A ridge of high pressure will build into the region through Saturday which will keep our skies clear and our winds light. Because of both of those conditions, temperature inversions will build in and our air quality might degrade a bit. High temperatures in both the valley and the Lake Tahoe areas will top out in the upper 40s, with lows in the mid-20s. The inversions should break up late Sunday as a storm front approaches the region, kicking up winds and bringing some rain showers that could turn to snow on the valley floor Monday morning.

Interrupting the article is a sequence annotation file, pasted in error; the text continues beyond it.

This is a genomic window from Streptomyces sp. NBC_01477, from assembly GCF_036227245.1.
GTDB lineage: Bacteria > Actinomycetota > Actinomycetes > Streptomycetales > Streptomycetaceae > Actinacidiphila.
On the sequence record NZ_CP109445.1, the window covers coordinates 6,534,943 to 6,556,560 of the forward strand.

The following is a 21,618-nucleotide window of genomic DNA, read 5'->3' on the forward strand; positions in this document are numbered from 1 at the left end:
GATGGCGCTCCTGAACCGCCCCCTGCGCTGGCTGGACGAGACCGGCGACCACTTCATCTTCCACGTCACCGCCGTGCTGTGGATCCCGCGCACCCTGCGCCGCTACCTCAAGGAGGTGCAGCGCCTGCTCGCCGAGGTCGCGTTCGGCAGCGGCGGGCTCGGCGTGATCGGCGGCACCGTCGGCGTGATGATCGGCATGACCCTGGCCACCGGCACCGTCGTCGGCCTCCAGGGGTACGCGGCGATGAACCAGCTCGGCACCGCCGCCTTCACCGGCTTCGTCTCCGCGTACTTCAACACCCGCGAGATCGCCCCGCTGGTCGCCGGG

Daylight Saving has been used in the United States (and many European countries) since World War I. Because summer lengthens the days so much in the northern hemisphere, Germany and Austria tried to save electricity by advancing the hands of the clock from the end of April till the end of October. The United States adopted it back in 1918, but it was met with so much opposition (they were earlier to bed and earlier to rise back then) that the law was repealed in 1919. After being used intermittently by a few states in the ensuing years, in 1966 Congress passed and President Johnson signed into law the Uniform Time Act, creating our present Daylight Saving. It has undergone minor modifications since due to political moods, but essentially it has been unchanged since then.